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Between 2005 and 2011, IMC published Daily Tips every weekday on consulting ethics, marketing, service delivery and practice management. You may search more than 800 tips on this website using keywords in "Search all posts" or clicking on a tag in the Top Tags list to return all tips with that specific tag. Comment on individual tips (members and registered guests) or use the Contact Us form above to contact Mark Haas CMC, FIMC, Daily Tips author/editor. Daily Tips are being compiled into several volumes and will be available through IMC USA and Mark Haas.

 

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#346: It's OK to Get Input from Others

Posted By Mark Haas CMC FIMC, Monday, July 12, 2010
Updated: Monday, July 12, 2010
Although it can often be quicker, more empowering, and (in some cases) even necessary to make a decision without seeking the input or opinion of others, are there really advantages to leveraging additional insight from outside? 

Organizing a solid round of independent and objective critiques can take additional effort and time to coordinate, but there are definite advantages to soliciting the input of others during your decision-making process. Obviously, it can help to surface additional considerations that you might have not thought about. It can leverage a wider-range of experience than you yourself might personally possess. It can tease out some biases you may not be aware of. Sometimes someone else's ideas can stimulate new ideas from you. In addition, if you seek input from members of your client's organization, it can help to provide you with additional support and ownership for the implementation of a particular solution.

Tip: Seeking input from others can actually be interpreted by others as a sign of a consultant's strength and not a weakness. This can make for a more complex process at times, but often the results make the extra effort very worthwhile.

© 2010 Institute of Management Consultants USA

Tags:  collaboration  practice management  professionalism 

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#345: How Much Do Consultants Need to Compete?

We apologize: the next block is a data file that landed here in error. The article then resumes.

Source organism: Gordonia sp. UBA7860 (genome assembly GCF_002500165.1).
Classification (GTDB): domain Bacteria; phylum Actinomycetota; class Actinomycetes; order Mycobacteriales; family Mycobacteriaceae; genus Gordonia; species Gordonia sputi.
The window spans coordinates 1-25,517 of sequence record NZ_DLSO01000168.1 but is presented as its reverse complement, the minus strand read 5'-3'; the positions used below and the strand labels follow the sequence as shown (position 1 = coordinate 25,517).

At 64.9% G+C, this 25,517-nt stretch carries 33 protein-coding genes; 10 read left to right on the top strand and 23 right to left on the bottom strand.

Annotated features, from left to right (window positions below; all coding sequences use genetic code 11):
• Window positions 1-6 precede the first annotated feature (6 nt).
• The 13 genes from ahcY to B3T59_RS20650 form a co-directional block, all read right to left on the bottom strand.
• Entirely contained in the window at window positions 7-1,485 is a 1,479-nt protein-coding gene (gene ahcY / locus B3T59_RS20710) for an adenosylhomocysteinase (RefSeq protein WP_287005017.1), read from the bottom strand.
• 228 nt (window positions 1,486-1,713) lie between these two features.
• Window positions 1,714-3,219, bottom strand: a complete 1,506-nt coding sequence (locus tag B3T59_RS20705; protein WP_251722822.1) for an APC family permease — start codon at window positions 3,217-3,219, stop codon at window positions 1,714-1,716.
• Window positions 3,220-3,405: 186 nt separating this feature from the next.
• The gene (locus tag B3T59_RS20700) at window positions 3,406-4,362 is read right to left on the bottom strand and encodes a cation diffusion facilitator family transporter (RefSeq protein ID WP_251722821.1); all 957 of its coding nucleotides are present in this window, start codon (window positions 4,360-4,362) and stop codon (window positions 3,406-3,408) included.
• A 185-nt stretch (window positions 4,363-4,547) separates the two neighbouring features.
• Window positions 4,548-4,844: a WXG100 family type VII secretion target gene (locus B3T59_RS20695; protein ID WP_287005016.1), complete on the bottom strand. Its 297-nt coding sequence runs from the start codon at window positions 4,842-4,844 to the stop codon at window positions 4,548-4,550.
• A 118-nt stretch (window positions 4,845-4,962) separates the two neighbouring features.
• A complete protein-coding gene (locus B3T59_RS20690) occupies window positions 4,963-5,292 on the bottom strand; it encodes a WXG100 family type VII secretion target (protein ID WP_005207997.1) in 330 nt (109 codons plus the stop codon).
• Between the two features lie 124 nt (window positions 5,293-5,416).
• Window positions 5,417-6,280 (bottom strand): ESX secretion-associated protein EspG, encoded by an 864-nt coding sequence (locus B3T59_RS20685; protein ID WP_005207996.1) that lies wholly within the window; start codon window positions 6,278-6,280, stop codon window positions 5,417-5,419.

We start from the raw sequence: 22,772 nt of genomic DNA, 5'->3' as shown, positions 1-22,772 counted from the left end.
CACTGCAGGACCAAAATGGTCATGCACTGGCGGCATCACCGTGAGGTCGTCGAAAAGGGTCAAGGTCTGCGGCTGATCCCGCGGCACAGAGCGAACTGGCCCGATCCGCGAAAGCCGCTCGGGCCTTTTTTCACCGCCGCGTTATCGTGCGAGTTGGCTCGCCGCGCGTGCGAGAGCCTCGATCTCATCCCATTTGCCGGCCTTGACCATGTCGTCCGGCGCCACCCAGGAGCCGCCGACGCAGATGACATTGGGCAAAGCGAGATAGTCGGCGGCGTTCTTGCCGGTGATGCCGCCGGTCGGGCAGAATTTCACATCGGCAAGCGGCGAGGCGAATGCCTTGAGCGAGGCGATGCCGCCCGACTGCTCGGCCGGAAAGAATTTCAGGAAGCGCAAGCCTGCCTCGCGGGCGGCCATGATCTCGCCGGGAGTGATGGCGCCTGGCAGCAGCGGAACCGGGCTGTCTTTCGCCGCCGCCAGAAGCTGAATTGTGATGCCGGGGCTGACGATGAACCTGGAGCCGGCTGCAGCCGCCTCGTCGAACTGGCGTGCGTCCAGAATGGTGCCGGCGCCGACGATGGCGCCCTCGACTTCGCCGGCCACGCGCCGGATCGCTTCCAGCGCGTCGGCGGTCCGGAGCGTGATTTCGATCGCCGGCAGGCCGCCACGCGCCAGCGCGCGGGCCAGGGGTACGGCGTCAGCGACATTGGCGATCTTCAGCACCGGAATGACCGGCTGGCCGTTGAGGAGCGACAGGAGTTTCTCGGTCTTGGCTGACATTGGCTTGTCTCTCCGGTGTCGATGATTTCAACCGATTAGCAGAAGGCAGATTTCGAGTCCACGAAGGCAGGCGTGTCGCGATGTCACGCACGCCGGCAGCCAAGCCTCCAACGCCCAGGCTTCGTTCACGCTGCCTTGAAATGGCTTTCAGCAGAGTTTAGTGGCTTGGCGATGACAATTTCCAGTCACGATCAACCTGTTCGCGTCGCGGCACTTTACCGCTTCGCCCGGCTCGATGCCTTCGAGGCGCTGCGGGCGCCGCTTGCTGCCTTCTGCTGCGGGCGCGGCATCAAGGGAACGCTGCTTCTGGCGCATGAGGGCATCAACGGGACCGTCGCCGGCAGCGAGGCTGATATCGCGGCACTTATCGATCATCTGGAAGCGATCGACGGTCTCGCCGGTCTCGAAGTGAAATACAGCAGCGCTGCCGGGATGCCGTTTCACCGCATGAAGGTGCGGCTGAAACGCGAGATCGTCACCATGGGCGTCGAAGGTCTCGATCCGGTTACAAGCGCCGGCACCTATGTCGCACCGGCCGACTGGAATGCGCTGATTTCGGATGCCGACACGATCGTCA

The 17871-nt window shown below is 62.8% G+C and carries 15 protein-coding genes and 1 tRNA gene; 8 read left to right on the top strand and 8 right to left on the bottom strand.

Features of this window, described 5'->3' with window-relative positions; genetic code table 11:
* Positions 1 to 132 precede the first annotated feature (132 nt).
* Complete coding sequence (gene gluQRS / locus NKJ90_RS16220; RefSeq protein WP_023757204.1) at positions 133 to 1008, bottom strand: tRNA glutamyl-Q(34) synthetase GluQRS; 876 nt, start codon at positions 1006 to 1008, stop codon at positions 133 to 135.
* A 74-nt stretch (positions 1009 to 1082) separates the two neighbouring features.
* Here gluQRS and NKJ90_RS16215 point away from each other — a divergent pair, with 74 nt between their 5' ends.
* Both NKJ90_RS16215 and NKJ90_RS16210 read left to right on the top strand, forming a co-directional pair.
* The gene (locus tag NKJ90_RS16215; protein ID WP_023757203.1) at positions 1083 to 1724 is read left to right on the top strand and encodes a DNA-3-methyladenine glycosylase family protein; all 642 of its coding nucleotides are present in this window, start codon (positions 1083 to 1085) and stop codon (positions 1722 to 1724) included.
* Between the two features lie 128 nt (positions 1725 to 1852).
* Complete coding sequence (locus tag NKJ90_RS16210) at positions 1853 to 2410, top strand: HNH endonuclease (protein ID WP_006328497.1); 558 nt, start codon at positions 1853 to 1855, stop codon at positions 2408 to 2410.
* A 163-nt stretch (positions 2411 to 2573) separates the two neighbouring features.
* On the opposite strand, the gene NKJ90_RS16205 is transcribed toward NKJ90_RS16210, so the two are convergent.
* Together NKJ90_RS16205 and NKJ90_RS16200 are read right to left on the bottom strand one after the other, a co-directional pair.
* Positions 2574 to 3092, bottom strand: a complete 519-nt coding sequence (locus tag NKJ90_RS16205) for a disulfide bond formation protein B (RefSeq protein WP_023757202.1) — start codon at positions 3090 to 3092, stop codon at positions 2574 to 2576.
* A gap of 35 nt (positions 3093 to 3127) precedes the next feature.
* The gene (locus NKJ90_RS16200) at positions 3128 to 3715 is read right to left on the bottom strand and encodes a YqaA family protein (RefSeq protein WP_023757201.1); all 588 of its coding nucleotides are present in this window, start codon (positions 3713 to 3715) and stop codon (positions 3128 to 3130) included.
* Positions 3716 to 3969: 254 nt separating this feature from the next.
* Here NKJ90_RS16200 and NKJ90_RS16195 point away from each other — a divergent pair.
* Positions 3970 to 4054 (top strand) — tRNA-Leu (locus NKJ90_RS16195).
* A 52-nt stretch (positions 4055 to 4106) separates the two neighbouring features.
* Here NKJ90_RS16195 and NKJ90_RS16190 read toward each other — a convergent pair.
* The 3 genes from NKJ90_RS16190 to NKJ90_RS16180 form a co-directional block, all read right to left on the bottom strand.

Posted By Mark Haas CMC, FIMC, Friday, July 9, 2010
There are thousands of consultants and business advisors against whom I compete, each with a different focus and competitive advantage. How am I supposed to compete against them all?

This is a great question that reminds me of the joke of "How fast do you need to run to escape from a bear?" The answer: "Just a little bit faster than your friend." You don't have to be the best in all markets, capabilities, technologies, etc. to be effective. You just need to be better (i.e., more valuable to a prospective client) than the alternative. Look at any athlete, actor, surgeon, chef or painter. They are judged - by the person evaluating or receiving the service - as having the right skills, applied in the right way, at the right time. A universal evaluation standard does not exist.

Rethink your strategy. Instead of starting with your abilities and figuring out how to enhance them to beat others, look at a prospect and figure out how to provide greater value than they are currently receiving. The recipients of your service are totally disinterested in your skills except to the extent that their condition is better in the future than it is now.

Tip: Compete against the service received by your prospective clients instead of service providers like yourself. Focus on the nexus of service between you and the client and not on either one by themselves.

© 2010 Institute of Management Consultants USA

Tags:  client development  consulting colleagues  customer understanding  marketing  prospect  sales  your consulting practice 

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#344: The "Walk-Through"

Posted By Mark Haas CMC FIMC, Thursday, July 8, 2010
What is a good way to increase the odds that my recommendations will be successfully implemented?

Professional service providers are (in)famous for recommending activities, structures or processes that, while logical, may be impractical. Despite the fact that your idea worked spectacularly for every other client, you are right to want to be sure that your recommendations will succeed in a range of scenarios with this client. You want to know in advance what could go wrong and prevent that from happening.